When presenting an ERM solution to a service bureau, Whaley says he often starts with top-level executives and gains their approval to address concerns down the corporate ladder. Sometimes this involves making the presentation and answering potential objections at as many as five different levels. "What it comes down to is that service bureaus have old, broken-down microfilm equipment and don't want to spend a quarter of a million dollars to buy outdated technology," asserts Whaley. "Management is wondering how they can retain and win customers through better service without a huge capital outlay. Microfilm is just not a strategic buy for them.
"If a service bureau can get six to eight of its banks to sign on, it can justify the acquisition cost," contends Whaley. "CSI now offers the service to 45 of its 450 banks and can easily expand as needed by buying additional licenses. Within one year, CSI expects to have 190 banks on the system and therefore eliminate the cumbersome process of preparing and delivering microfiche to their banks." The service providers are often able to use a single large SQL database with separate disks and security features. "We have another service bureau, Intrieve [Cincinnati], that processes data for 150 banks each day and has all the information online by 7 a.m. the next day, all from a single Compaq server," says Whaley.
Complement ERM With Document Management, Workflow
"ERM also helps us take advantage of the trend toward total information management," notes Whaley. "When we sell an ERM solution, there is often an opportunity to provide document imaging and workflow as well. If a customer has already invested in a reporting solution, adding these functions doesn't cost them that much more. The increased efficiency gained through imaging and workflow offsets the cost of the project." For example, banks with high-speed communication connections such as a T-1 line might choose to scan signature cards at the teller line and have them available in the archive. "The Patriot Act also has people concerned that banks will have to do things like scan drivers' licenses for verification of identity," adds Whaley. "If the service bureau is using ERM for reporting and archiving, it can easily use that same engine to scan drivers' licenses."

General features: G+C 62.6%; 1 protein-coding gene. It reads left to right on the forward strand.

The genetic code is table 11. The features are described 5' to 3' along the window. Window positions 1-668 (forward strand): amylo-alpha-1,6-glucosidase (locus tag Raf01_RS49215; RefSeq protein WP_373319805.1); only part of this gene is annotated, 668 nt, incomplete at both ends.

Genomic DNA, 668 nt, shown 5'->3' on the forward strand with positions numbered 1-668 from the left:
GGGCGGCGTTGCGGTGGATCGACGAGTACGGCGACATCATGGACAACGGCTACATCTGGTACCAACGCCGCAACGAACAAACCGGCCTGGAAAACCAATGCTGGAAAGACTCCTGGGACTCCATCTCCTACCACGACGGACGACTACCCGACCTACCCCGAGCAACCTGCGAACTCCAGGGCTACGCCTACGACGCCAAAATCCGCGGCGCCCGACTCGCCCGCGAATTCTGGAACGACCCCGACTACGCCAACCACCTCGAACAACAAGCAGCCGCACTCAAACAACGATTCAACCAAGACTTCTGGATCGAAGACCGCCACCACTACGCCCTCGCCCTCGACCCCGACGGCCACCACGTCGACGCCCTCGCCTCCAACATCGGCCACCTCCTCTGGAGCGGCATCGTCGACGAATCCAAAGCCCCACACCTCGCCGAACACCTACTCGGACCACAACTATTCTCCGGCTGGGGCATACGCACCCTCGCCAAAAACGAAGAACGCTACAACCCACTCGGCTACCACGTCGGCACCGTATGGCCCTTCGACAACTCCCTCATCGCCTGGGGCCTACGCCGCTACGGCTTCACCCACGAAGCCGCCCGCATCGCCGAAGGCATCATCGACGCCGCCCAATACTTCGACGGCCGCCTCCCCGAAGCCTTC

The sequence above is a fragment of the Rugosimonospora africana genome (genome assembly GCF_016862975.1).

While Whaley is concentrating on core processing service bureaus right now, he says there are similar opportunities in other industries. "Outsourced processing is also available in insurance, for example," says Whaley. "VARs can go after any group that centralizes data if there are enough of them doing the same thing. One of the things we've learned over the years is not to waste time on one-offs. If we can't do the same project or a variation of it 15 to 20 times, it's probably not worth it.
"A typical installation for us includes a total solution sell - hardware, software, implementation services, and support," says Whaley. "Our goal is to generate enough recurring revenue just from ongoing support contracts to meet our annual overhead, and we're 78% of the way there for 2003. We bill in advance at the end of the year, which puts us in a good position when it comes to cash flow."
In core data processing service bureau environments, PROFORMANCE engineers work harder than usual to earn those services dollars. "The deployment is more detail oriented than what we have done in other verticals," comments Whaley. "There are more task lists, time frames, and different tiers. There's also much more project management than the typical OnBase installs we've done in other verticals."
The James Gang's activities were limited to the West and Midwest, but Whaley has already established a national reputation for PROFORMANCE with financial services customers across the United States. Whaley's goal is to land 5 new service bureau customers in 2003 and another 10 in 2004. Armed with Whaley's nearly two decades of experience in the banking market, PROFORMANCE is poised to become a legend among core data processors.